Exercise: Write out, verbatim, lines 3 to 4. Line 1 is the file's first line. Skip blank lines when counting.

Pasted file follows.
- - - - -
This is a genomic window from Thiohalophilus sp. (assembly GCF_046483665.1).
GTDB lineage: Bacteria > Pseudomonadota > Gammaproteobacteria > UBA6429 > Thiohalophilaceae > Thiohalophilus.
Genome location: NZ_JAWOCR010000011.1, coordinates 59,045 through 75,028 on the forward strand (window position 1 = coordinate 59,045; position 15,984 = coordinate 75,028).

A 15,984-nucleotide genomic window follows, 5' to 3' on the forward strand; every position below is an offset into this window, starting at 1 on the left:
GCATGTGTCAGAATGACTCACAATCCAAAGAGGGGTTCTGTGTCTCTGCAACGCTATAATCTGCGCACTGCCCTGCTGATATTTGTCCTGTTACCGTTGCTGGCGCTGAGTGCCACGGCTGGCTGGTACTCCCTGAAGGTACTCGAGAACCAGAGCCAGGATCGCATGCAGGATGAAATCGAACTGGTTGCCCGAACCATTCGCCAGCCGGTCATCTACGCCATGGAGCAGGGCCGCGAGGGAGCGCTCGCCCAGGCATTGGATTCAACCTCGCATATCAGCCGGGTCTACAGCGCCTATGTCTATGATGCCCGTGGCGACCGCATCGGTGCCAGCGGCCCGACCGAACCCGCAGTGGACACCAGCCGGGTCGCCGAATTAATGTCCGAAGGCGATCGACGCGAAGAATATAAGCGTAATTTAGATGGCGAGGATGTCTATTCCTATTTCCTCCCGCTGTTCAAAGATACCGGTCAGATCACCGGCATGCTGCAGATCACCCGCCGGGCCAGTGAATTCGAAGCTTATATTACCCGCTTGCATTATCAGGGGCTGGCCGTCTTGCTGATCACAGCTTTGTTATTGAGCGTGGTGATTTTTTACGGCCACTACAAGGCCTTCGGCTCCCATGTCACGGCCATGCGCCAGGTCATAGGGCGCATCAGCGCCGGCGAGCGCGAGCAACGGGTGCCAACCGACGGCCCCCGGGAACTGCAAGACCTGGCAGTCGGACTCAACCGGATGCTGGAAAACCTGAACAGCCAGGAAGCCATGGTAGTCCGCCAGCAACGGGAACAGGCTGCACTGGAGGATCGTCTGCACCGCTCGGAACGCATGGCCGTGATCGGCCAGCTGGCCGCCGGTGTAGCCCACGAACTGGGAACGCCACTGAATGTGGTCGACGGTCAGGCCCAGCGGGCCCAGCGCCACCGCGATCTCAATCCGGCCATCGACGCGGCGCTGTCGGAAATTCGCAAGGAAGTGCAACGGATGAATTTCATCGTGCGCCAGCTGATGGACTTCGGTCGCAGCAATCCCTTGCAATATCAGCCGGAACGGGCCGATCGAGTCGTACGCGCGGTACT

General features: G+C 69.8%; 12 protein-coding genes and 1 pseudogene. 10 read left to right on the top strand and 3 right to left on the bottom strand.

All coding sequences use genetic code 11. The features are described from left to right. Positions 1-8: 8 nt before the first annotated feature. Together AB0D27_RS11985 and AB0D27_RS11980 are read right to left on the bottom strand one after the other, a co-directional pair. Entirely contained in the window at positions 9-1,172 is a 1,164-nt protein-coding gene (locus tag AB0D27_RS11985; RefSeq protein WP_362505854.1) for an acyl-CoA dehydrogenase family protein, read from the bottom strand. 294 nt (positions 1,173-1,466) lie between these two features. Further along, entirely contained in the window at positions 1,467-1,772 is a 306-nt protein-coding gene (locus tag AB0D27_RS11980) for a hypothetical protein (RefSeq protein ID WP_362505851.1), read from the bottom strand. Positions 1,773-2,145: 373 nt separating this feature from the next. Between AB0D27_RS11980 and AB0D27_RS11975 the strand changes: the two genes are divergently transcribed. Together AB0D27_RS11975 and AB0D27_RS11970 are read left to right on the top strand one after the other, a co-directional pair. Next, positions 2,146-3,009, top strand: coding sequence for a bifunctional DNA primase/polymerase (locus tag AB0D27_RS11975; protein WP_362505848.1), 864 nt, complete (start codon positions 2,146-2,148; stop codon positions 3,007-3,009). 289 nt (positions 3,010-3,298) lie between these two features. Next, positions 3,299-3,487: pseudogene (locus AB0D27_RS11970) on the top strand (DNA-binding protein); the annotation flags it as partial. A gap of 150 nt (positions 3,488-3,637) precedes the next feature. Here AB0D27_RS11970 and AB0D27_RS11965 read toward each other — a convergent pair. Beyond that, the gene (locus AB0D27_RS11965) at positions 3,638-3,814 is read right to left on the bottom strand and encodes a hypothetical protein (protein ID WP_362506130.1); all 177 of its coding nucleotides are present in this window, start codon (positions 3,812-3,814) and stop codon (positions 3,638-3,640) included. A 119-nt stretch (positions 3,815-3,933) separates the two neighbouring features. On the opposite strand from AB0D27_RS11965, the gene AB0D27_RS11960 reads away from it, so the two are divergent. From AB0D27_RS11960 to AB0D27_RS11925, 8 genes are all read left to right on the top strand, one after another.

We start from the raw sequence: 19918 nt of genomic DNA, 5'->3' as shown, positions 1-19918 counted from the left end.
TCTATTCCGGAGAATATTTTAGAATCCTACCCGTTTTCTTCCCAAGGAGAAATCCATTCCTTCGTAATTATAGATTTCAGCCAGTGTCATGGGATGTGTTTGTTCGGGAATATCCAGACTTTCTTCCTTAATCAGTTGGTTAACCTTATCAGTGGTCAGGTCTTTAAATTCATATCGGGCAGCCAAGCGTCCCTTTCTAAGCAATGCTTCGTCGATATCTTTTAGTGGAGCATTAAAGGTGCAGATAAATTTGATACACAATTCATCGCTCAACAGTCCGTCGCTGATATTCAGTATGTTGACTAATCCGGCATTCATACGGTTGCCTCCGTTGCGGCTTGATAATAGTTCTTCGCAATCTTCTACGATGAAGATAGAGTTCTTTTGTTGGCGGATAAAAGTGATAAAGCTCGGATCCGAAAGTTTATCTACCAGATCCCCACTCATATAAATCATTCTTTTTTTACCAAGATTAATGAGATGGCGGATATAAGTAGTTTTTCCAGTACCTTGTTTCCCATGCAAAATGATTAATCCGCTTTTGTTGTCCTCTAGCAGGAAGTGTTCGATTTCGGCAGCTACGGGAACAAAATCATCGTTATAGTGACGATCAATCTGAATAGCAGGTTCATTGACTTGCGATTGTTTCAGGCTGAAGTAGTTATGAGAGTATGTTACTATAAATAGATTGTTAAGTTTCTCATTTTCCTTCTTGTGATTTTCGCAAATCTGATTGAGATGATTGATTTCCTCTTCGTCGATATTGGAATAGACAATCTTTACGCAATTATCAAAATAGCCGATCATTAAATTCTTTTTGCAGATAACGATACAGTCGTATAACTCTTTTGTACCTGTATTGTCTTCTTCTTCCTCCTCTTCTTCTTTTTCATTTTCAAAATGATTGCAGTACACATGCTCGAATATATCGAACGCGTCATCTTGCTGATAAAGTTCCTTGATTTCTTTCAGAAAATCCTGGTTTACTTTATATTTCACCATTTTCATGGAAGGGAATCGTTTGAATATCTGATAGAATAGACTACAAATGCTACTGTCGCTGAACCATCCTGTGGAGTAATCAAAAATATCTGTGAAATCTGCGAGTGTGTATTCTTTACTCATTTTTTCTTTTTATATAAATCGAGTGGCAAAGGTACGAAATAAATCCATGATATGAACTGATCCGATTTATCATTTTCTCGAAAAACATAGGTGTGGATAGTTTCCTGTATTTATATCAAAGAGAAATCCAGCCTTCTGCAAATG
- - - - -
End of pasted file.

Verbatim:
Genome location: NZ_JAWOCR010000011.1, coordinates 59,045 through 75,028 on the forward strand (window position 1 = coordinate 59,045; position 15,984 = coordinate 75,028).

A 15,984-nucleotide genomic window follows, 5' to 3' on the forward strand; every position below is an offset into this window, starting at 1 on the left: